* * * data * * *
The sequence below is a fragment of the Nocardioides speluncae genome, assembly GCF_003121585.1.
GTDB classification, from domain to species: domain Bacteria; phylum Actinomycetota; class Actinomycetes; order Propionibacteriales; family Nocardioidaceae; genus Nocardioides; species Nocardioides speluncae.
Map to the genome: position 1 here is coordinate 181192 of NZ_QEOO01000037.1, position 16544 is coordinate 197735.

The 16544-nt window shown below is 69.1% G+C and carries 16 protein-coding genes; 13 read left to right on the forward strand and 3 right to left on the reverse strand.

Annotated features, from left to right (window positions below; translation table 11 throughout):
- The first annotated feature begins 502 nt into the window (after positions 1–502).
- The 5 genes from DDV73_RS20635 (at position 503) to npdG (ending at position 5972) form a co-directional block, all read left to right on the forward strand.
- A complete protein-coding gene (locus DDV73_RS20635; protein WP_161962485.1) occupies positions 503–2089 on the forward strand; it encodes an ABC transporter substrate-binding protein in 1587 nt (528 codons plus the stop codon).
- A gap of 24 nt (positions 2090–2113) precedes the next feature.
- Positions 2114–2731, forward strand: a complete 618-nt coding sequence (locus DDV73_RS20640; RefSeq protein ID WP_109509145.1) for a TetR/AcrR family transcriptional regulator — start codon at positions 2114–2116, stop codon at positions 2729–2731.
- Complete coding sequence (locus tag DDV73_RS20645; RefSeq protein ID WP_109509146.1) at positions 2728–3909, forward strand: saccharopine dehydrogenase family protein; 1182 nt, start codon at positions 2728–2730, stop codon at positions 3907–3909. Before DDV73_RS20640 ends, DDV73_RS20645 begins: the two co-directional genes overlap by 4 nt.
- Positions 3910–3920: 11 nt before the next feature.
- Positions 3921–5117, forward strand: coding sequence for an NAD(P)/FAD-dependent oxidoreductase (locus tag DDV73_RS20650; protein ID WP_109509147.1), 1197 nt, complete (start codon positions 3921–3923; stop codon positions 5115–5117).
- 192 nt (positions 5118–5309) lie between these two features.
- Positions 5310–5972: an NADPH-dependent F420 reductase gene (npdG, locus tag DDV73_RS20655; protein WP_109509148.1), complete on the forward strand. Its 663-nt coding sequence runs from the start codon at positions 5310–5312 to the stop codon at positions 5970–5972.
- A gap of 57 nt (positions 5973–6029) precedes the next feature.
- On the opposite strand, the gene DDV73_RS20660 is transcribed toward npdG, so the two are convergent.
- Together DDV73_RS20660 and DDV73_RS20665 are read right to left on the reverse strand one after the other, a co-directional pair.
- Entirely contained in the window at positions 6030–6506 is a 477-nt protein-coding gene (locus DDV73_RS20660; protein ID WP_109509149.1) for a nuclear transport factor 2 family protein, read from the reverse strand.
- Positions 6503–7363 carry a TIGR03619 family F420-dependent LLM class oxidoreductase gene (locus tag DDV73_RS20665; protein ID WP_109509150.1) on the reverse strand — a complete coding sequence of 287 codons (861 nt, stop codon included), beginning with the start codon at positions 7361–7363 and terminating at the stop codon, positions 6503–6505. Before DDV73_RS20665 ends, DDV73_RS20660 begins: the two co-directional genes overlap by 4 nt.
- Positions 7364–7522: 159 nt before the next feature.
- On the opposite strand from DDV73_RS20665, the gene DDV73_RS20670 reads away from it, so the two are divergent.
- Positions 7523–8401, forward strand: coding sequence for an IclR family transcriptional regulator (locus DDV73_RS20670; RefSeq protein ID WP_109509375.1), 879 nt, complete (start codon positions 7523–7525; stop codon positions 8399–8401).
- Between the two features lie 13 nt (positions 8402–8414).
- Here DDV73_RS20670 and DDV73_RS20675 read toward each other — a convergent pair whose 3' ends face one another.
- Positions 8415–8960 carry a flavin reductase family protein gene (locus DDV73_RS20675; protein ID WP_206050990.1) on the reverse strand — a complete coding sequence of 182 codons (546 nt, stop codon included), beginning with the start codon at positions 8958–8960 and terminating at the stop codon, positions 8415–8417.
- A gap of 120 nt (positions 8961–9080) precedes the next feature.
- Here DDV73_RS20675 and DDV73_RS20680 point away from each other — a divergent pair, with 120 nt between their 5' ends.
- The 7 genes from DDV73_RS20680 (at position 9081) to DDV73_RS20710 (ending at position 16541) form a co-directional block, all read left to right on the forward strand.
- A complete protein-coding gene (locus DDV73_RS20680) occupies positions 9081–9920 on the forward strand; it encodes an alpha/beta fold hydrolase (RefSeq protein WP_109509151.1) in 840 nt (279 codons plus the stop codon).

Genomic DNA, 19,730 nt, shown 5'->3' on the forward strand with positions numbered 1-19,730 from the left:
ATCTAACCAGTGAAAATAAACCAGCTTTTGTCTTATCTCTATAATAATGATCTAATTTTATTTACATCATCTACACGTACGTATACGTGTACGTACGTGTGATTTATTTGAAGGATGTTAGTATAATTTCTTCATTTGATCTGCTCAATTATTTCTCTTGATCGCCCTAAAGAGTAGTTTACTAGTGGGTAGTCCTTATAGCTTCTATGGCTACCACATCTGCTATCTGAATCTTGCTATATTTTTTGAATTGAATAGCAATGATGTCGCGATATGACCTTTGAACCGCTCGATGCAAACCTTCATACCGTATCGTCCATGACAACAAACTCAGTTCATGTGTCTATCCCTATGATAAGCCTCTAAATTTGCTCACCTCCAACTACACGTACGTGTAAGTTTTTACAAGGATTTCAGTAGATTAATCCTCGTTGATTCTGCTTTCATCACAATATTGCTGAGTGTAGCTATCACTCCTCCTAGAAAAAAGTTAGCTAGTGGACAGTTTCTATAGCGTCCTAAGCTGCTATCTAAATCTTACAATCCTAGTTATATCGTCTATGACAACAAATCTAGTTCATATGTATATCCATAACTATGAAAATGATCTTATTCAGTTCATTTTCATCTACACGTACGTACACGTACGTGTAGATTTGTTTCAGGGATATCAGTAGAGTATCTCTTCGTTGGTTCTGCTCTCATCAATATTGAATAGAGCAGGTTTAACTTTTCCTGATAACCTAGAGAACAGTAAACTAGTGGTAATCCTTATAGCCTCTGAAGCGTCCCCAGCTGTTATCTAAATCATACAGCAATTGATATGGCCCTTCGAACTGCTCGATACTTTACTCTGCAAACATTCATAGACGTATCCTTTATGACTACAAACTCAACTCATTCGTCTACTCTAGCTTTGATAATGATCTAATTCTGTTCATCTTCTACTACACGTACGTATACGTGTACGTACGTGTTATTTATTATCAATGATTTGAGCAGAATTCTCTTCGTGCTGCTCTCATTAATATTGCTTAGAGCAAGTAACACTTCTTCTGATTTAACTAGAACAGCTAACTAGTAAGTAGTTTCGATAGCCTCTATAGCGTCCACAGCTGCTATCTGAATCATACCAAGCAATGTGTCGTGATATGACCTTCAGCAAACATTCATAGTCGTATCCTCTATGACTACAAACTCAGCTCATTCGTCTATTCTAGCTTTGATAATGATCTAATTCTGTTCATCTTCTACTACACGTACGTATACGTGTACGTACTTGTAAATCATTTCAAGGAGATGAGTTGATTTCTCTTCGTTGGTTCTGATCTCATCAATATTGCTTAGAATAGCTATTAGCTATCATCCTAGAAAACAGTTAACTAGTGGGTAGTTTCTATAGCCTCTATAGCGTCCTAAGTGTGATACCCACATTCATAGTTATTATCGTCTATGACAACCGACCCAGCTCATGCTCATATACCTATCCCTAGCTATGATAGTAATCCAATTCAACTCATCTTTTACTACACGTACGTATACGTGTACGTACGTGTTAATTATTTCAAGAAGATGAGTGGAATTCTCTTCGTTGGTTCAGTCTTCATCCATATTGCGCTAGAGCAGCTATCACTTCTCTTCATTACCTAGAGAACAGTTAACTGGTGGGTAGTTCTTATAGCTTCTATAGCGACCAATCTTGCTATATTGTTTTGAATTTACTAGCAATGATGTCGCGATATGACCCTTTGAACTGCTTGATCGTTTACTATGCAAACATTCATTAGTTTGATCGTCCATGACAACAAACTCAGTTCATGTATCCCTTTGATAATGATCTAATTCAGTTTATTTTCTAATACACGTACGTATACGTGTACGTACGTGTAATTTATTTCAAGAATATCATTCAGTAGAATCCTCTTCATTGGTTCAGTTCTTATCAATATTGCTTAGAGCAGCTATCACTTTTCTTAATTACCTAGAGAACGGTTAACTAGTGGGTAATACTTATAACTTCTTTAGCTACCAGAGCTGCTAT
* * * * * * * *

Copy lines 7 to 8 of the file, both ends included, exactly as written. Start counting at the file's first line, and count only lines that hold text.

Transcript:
- The 5 genes from DDV73_RS20635 (at position 503) to npdG (ending at position 5972) form a co-directional block, all read left to right on the forward strand.
- A complete protein-coding gene (locus DDV73_RS20635; protein WP_161962485.1) occupies positions 503–2089 on the forward strand; it encodes an ABC transporter substrate-binding protein in 1587 nt (528 codons plus the stop codon).